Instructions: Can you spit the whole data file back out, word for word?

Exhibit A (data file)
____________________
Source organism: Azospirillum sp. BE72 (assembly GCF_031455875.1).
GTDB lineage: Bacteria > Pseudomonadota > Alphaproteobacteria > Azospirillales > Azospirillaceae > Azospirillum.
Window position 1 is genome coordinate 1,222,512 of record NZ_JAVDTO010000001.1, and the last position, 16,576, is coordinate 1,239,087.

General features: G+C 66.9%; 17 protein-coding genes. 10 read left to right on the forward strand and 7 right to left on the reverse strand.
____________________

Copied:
Source organism: Azospirillum sp. BE72 (assembly GCF_031455875.1).
GTDB lineage: Bacteria > Pseudomonadota > Alphaproteobacteria > Azospirillales > Azospirillaceae > Azospirillum.
Window position 1 is genome coordinate 1,222,512 of record NZ_JAVDTO010000001.1, and the last position, 16,576, is coordinate 1,239,087.

General features: G+C 66.9%; 17 protein-coding genes. 10 read left to right on the forward strand and 7 right to left on the reverse strand.